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HMRC internal manual

International Manual

Non-residents trading in the UK: Treaty permanent establishment: agent of independent status

Article 5(6)

Where the agent acting for the enterprise is a broker, general commission agent or other agent of independent status acting in the ordinary course of their own business, then an agency permanent establishment of the client enterprise will not be brought into existence.

Whether an agent is of independent status is tested by reference to the legal, financial and commercial characteristics of the particular business relationship between the non-resident and the agent. If the relationship between them is the same as a relationship between independent businesses dealing with each other at arms length then the agent will be ‘an independent agent’. For example, an agent who acted for other independent unconnected businesses on the same terms as those under which he acted for the non-resident could be an ‘independent agent’ and it would be clear that the agent had been acting in the ordinary course of his business if his activities were repeated for various unconnected customers. Dependent or independent status does not turn on the shareholding relationship between principal and agent. The fact that an agent is a subsidiary company does not necessarily make it a dependent agent. However, a subsidiary company will constitute a PE of its parent company in the same way as any other agent of the parent company if the conditions stipulated in Article 5(5) of the OECD Model Treaty are met and independence by reference to the factors detailed in the guidance that follows cannot be demonstrated.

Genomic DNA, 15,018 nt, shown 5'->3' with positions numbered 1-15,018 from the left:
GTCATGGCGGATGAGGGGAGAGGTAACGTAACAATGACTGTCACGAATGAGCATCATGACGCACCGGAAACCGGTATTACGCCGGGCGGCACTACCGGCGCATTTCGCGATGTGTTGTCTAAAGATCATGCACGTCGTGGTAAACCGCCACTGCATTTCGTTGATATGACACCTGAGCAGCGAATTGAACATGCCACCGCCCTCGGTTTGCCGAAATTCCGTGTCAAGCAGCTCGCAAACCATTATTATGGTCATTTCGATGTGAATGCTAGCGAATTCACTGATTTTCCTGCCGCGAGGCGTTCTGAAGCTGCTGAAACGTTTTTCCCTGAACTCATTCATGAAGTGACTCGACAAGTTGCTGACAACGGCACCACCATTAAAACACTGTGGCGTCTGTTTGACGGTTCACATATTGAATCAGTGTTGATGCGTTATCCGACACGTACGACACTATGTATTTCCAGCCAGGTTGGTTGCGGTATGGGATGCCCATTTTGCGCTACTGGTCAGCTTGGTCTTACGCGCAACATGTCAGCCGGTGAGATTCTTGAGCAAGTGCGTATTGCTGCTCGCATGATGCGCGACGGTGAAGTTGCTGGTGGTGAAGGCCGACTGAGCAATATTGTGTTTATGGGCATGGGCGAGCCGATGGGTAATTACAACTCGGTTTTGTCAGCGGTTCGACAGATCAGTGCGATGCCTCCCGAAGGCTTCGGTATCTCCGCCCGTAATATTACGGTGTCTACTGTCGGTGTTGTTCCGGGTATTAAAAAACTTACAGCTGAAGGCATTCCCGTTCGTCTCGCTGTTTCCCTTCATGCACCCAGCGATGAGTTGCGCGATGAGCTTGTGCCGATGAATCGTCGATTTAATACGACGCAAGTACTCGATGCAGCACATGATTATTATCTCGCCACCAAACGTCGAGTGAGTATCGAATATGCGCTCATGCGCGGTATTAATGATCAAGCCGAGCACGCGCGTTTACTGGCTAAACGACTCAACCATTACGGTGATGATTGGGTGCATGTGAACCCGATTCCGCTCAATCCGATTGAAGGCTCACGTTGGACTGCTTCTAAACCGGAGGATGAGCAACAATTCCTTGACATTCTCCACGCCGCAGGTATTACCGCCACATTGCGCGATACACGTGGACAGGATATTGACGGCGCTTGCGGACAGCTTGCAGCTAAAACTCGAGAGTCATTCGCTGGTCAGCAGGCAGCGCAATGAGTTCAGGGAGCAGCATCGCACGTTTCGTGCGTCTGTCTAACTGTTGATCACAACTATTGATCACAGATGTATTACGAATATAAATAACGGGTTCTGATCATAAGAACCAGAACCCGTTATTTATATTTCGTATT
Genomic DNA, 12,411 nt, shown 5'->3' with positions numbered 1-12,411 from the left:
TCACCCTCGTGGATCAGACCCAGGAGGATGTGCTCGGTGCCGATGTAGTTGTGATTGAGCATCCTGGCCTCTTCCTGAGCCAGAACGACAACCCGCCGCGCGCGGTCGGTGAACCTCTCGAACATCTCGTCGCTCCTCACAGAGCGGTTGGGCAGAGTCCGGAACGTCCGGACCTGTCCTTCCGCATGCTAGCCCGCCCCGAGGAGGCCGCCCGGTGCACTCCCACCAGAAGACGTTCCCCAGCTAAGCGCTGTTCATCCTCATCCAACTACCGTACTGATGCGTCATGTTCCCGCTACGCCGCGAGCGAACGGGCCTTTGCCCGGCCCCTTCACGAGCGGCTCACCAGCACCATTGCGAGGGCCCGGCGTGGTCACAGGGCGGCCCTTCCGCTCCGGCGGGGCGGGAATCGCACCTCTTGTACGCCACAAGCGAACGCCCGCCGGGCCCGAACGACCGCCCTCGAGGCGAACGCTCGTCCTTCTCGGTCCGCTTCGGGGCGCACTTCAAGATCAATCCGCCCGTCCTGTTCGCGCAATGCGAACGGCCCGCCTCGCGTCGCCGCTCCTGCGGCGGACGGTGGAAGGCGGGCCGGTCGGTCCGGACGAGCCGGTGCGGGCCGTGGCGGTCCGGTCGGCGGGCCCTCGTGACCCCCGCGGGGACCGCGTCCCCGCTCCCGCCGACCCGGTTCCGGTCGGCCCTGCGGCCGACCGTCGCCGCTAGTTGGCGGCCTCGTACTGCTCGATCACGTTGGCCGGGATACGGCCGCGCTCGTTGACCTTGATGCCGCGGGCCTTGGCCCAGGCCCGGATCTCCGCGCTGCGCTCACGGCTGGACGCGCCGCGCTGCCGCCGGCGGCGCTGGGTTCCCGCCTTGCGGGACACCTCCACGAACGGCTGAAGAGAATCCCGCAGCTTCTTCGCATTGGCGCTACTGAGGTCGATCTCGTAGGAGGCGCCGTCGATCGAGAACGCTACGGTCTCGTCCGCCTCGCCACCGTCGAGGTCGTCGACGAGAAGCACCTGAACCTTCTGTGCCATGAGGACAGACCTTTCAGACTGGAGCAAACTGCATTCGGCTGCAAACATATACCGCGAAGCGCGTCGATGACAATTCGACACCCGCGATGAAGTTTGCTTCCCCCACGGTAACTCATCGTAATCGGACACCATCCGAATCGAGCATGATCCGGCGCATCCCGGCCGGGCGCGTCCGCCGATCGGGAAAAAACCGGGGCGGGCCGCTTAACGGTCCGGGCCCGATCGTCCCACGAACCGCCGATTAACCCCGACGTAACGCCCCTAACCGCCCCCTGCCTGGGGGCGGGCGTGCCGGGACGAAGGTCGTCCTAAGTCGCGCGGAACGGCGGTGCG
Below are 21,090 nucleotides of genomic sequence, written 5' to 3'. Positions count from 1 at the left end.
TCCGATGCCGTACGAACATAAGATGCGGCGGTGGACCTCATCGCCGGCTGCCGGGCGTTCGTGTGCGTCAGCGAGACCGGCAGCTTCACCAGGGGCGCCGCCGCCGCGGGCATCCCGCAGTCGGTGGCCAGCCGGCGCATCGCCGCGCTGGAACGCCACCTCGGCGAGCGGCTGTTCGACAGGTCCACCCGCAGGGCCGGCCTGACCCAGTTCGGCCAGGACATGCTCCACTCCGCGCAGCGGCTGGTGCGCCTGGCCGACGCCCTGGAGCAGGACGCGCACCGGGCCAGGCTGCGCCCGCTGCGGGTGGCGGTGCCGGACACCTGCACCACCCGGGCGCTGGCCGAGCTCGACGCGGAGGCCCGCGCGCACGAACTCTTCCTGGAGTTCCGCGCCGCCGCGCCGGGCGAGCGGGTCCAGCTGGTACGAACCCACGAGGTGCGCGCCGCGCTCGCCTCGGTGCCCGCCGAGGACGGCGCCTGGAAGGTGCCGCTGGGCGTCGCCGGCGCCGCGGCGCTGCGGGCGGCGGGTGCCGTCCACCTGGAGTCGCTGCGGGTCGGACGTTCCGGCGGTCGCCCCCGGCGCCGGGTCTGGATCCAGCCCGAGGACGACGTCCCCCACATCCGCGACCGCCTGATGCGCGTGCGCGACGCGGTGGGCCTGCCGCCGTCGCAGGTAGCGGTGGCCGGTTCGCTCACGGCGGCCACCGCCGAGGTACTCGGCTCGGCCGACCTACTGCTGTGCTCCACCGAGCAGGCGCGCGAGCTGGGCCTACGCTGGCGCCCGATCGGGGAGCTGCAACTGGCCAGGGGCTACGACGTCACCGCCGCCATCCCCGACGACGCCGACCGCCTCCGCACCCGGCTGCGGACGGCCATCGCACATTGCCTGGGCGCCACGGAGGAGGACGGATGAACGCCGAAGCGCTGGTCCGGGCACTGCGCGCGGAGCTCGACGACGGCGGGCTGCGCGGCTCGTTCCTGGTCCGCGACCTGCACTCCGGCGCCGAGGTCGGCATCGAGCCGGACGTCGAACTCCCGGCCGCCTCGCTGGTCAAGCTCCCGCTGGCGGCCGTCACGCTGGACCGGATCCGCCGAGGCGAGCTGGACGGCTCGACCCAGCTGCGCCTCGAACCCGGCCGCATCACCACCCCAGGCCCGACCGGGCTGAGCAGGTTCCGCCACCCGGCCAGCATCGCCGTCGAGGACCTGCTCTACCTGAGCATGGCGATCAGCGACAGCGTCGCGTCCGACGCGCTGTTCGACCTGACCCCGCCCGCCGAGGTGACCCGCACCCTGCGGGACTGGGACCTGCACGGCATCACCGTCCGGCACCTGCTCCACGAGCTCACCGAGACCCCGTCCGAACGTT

The terms ‘brokers’ and ‘general commission agents’ are not defined in the model treaty or commentary and so for interpretation in the UK they take their ordinary UK meaning. In the UK both terms have been used historically in the ‘machinery provisions’ for imposing the UK tax obligations and liabilities upon the UK representative. So if interpretation (for UK taxation) of either term under a treaty should be problematic, see the guidance at INTM269050.

Whether a broker, general commission agent or other agent acts in the ordinary course of their ‘own business’ is something that should be considered by reference to the behavioural facts as opposed to intentions not followed through in business performance. Matters relevant would include (but not necessarily be limited to) the number of unrelated principals that the agent acted for and the extent of the business activities customarily carried out within the trade of broker, commission agent or independent agent in the specific business sector concerned. The work done by an agent, where that work was all done for one non-resident client, is unlikely to be viewed as the conduct of his ‘own business’ but more likely that of the non-resident’s business. An exception to that view might be where the concentration on one client was an unusual occurrence within a settled continuous trade involving several clients.

Assuming they did act in the ordinary course of their own business, in general an agent would be independent and would not constitute an agency PE of the foreign enterprise for which it acts where it is independent of the principal enterprise both legally and economically. The commentary suggests that other relevant factors of independence may include:

  • the extent of the obligations which the agent has regarding the enterprise;
  • whether the agent is subject to detailed instructions or comprehensive control;
  • whether the agent bears entrepreneurial risk;
  • the degree of reliance on the agent’s special skill and knowledge by the principal in the business done, and
  • Whether there is reference by the agent to the principal for approval of the manner in which the business is to be conducted.